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Jewish World Review Oct. 6, 2005/ 3 Tishrei, 5766

Ann Coulter

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This is what ‘advice and consent’ means

http://www.NewsAndOpinion.com | I eagerly await the announcement of President Bush's real nominee to the Supreme Court. If the president meant Harriet Miers seriously, I have to assume Bush wants to go back to Crawford and let Dick Cheney run the country.

Unfortunately for Bush, he could nominate his Scottish terrier Barney, and some conservatives would rush to defend him, claiming to be in possession of secret information convincing them that the pooch is a true conservative and listing Barney's many virtues — loyalty, courage, never jumps on the furniture ...

Harriet Miers went to Southern Methodist University Law School, which is not ranked at all by the serious law school reports and ranked No. 52 by US News and World Report. Her greatest legal accomplishment is being the first woman commissioner of the Texas Lottery.

I know conservatives have been trained to hate people who went to elite universities, and generally that's a good rule of thumb. But not when it comes to the Supreme Court.

First, Bush has no right to say "Trust me." He was elected to represent the American people, not to be dictator for eight years. Among the coalitions that elected Bush are people who have been laboring in the trenches for a quarter-century to change the legal order in America. While Bush was still boozing it up in the early '80s, Ed Meese, Antonin Scalia, Robert Bork and all the founders of the Federalist Society began creating a farm team of massive legal talent on the right.

To casually spurn the people who have been taking slings and arrows all these years and instead reward the former commissioner of the Texas Lottery with a Supreme Court appointment is like pinning a medal of honor on some flunky paper-pusher with a desk job at the Pentagon — or on John Kerry — while ignoring your infantrymen doing the fighting and dying.

Second, even if you take seriously William F. Buckley's line about preferring to be governed by the first 200 names in the Boston telephone book than by the Harvard faculty, the Supreme Court is not supposed to govern us. Being a Supreme Court justice ought to be a mind-numbingly tedious job suitable only for super-nerds trained in legal reasoning like John Roberts. Being on the Supreme Court isn't like winning a "Best Employee of the Month" award. It's a real job.

One Web site defending Bush's choice of a graduate from an undistinguished law school complains that Miers' critics "are playing the Democrats' game," claiming that the "GOP is not the party which idolizes Ivy League acceptability as the criterion of intellectual and mental fitness." (In the sort of error that results from trying to sound "Ivy League" rather than being clear, that sentence uses the grammatically incorrect "which" instead of "that." Web sites defending the academically mediocre would be a lot more convincing without all the grammatical errors.)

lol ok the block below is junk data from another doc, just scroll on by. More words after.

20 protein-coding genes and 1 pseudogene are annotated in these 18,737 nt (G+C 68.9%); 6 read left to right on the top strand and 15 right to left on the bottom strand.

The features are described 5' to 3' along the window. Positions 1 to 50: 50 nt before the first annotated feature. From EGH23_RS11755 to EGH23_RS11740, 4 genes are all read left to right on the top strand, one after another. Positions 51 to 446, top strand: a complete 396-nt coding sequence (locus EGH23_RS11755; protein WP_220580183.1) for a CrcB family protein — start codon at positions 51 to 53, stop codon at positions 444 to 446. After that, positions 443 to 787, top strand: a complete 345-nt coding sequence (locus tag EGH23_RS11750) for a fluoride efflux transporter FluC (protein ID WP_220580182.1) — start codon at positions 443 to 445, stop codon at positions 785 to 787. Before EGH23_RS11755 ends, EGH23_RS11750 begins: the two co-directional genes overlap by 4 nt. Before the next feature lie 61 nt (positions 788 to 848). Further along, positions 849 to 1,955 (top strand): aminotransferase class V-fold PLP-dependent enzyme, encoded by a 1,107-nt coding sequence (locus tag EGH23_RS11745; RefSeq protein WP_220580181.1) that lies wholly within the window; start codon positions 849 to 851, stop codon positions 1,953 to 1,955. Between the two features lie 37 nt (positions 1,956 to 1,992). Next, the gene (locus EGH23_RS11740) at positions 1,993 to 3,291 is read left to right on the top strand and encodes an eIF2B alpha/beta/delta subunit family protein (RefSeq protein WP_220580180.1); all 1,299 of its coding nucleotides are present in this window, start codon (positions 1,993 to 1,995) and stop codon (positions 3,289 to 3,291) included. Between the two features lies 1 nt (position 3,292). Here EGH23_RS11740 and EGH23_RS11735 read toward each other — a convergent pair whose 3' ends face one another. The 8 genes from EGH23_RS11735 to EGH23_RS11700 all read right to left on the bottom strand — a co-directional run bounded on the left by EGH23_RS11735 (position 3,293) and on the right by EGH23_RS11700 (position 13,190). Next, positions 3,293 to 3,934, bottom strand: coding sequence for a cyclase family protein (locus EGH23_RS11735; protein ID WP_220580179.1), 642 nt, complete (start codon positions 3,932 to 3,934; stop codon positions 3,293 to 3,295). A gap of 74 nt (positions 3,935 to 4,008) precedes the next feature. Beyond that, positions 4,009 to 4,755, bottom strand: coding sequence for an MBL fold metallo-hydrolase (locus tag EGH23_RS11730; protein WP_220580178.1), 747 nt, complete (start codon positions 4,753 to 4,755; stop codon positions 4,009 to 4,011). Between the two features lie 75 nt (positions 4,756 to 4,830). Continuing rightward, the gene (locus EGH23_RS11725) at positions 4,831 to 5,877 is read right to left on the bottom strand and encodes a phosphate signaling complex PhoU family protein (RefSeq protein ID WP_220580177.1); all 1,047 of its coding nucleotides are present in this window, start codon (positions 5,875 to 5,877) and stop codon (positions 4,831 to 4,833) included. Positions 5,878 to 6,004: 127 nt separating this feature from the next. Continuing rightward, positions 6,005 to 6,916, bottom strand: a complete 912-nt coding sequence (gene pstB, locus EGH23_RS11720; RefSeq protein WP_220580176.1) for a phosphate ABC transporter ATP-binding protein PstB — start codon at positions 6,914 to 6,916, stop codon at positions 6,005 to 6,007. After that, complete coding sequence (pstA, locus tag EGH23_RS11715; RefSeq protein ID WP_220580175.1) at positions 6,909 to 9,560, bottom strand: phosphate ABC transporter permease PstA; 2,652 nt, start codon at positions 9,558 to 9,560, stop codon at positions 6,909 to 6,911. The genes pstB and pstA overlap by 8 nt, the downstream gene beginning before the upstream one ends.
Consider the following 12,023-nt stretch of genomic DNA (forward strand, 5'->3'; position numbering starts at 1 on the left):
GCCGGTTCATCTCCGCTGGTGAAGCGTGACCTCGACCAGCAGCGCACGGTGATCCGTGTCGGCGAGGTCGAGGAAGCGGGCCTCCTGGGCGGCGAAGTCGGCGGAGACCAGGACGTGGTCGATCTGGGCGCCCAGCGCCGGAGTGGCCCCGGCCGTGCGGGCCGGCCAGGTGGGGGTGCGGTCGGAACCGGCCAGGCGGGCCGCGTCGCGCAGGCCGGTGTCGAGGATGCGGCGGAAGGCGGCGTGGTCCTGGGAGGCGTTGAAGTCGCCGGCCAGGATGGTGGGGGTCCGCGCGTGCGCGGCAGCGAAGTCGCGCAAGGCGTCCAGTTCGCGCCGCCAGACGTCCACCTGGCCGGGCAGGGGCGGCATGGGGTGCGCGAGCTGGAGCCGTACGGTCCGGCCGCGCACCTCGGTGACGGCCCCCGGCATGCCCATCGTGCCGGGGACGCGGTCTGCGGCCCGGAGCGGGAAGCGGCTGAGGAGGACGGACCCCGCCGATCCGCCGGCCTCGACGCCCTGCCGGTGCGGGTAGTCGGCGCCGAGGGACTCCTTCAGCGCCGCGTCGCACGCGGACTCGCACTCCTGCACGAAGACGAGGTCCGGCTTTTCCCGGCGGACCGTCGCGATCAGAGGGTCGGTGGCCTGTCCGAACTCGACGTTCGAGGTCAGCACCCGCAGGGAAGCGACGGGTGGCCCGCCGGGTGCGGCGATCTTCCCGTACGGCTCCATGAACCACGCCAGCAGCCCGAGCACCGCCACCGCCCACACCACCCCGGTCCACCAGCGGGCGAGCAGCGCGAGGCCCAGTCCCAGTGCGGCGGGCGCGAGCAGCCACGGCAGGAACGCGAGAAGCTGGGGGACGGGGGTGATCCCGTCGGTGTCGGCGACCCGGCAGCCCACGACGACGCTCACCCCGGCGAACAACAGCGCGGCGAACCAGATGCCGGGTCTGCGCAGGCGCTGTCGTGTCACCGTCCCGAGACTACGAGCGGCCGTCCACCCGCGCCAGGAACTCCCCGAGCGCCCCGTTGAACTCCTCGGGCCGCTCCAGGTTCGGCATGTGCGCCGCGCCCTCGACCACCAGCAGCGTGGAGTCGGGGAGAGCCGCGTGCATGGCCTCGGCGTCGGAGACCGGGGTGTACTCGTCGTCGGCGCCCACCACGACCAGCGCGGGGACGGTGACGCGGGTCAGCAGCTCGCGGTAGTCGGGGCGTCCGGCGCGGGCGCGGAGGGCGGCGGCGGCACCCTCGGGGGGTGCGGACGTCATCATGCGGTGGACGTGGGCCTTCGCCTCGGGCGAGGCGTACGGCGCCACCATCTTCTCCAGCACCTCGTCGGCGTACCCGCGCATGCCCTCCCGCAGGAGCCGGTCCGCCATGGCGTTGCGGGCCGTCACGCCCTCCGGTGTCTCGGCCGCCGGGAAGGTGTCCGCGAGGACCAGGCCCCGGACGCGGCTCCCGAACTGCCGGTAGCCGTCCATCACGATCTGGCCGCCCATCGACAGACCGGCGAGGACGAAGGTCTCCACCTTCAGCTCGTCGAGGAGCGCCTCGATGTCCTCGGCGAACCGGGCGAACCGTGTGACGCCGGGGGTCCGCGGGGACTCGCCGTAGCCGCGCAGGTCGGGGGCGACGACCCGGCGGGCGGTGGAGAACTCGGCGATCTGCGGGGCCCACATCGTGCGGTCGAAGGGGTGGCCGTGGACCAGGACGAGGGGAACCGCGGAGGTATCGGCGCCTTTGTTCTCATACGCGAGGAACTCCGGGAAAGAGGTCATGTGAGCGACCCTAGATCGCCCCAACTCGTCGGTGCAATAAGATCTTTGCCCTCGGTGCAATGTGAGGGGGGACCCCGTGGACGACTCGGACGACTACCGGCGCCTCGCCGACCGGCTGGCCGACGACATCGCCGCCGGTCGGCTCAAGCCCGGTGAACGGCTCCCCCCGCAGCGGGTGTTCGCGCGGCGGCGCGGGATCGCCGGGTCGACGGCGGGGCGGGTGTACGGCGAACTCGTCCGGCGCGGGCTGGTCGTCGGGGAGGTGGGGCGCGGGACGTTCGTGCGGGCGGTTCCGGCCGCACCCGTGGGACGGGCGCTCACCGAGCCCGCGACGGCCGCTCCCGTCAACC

Actually, all the intellectual firepower in the law is coming from conservatives right now — and thanks for noticing! Liberals got stuck trying to explain Roe v. Wade and are still at work 30 years later trying to come up with a good argument.

But the main point is: Au contraire! It is conservatives defending Miers' mediocre resume who are playing the Democrats' game. Contrary to recent practice, the job of being a Supreme Court justice is not to be a philosopher-king. Only someone who buys into the liberals' view of Supreme Court justices as philosopher-kings could hold legal training irrelevant to a job on the Supreme Court.

To be sure, if we were looking for philosopher-kings, an SMU law grad would probably be preferable to a graduate from an elite law school. But if we're looking for lawyers with giant brains to memorize obscure legal cases and to compose clearly reasoned opinions about ERISA pre-emption, the doctrine of equivalents in patent law, limitation of liability in admiralty, and supplemental jurisdiction under Section 1367 — I think we want the nerd from an elite law school. Bush may as well appoint his chauffeur head of NASA as put Miers on the Supreme Court.

Third and finally, some jobs are so dirty, you can only send in someone who has the finely honed hatred of liberals acquired at elite universities to do them. The devil is an abstraction for normal, decent Americans living in the red states. By contrast, at the top universities, you come face to face with the devil every day, and you learn all his little tropes and tricks.

Conservatives from elite schools have already been subjected to liberal blandishments and haven't blinked. These are right-wingers who have fought off the best and the brightest the blue states have to offer. The New York Times isn't going to mau-mau them — as it does intellectual lightweights like Jim Jeffords and Lincoln Chafee — by dangling fawning profiles before them. They aren't waiting for a pat on the head from Nina Totenberg or Linda Greenhouse. To paraphrase Archie Bunker, when you find a conservative from an elite law school, you've really got something.

However nice, helpful, prompt and tidy she is, Harriet Miers isn't qualified to play a Supreme Court justice on "The West Wing," let alone to be a real one. Both Republicans and Democrats should be alarmed that Bush seems to believe his power to appoint judges is absolute. This is what "advice and consent" means.

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JWR contributor Ann Coulter is the author of, most recently, "How to Talk to a Liberal (If You Must) : The World According to Ann Coulter". (Sales help fund JWR.)

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